Results Summary and Professional Abstract
Peer review of PCORI-funded research helps make sure the report presents complete, balanced, and useful information about the research. It also assesses how the project addressed PCORI’s Methodology Standards. During peer review, experts read a draft report of the research and provide comments about the report. These experts may include a scientist focused on the research topic, a specialist in research methods, a patient or caregiver, and a healthcare professional. These reviewers cannot have conflicts of interest with the study.
The peer reviewers point out where the draft report may need revision. For example, they may suggest ways to improve descriptions of the conduct of the study or to clarify the connection between results and conclusions. Sometimes, awardees revise their draft reports twice or more to address all of the reviewers’ comments.
The following are strengths and limitations noted in peer review, and the researchers’ responses:
- The reviewers applauded the researchers for providing a clear presentation not only of the research but also of their difficulties in implementing the palliative care intervention in nursing homes and in collecting data from staff.
- The reviewers requested clarification regarding the nature of this study, which the report described as testing efficacy (i.e., whether the intervention works when compared with no intervention). The researchers revised the report to indicate that the study looked at the intervention’s effectiveness (i.e., how well the intervention works in a real-world context).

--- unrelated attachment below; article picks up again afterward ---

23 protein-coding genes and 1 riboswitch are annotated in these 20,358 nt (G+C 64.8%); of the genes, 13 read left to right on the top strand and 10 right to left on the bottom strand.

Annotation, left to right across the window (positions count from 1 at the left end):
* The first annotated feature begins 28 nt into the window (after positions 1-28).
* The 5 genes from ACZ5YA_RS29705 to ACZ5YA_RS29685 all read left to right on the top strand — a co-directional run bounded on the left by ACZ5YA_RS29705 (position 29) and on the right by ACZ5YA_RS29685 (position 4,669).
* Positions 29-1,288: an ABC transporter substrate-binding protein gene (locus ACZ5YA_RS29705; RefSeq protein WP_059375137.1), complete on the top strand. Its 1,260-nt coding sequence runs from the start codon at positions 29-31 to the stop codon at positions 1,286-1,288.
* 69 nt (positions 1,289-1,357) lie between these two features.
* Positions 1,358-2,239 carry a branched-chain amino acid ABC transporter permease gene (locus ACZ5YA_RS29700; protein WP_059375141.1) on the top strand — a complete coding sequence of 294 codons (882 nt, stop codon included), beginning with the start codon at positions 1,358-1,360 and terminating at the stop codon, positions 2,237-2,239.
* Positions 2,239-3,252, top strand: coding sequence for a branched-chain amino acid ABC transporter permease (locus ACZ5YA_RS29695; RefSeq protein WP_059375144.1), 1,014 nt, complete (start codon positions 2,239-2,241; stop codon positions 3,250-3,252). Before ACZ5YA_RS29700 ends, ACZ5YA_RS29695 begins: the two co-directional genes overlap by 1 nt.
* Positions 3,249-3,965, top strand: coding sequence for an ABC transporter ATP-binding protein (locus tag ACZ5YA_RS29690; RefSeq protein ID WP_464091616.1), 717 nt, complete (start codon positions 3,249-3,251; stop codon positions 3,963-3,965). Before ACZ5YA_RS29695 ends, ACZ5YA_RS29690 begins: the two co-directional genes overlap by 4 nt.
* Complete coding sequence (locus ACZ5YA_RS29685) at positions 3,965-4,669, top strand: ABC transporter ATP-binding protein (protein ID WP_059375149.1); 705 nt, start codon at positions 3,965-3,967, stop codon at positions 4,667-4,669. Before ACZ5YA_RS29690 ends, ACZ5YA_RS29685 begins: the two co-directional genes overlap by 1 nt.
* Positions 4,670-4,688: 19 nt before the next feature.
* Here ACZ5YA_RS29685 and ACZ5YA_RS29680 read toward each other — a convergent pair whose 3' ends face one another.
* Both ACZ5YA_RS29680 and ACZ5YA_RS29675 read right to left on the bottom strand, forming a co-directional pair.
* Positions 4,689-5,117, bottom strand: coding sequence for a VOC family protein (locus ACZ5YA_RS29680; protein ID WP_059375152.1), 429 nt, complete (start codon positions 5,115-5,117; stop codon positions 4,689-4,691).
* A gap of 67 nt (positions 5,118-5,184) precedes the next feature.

- The reviewers asked the researchers to provide results from tests of the study’s main hypotheses in the final report’s abstract. The researchers responded that the report did provide results for the first hypothesis, but they were unable to test the second and third hypotheses because of problems collecting data.
- The final report emphasized the results of a sensitivity analysis showing that nursing home teams that were more functional, or working, had better implementation of the intervention than teams that were less functional, or nonworking. The reviewers noted that while the idea for this analysis came from preplanned in-depth interviews with nursing home staff, the analysis comparing working and nonworking nursing home teams was not preplanned and therefore should not be presented as key findings. The researchers responded that the report clearly presents these findings as sensitivity analyses and not as main findings.
- The reviewers asked the researchers to soften the conclusion that the intervention was effective, pointing out that the prespecified analysis across all nursing home teams, the main result, did not show the intervention to be effective. The researchers declined to revise their conclusions to downplay the importance of the analysis of working versus nonworking teams’ outcomes. The final report retains a focus on this post-hoc result, which reviewers described as hypothesis generating and not a confirmation of the intervention’s effectiveness.
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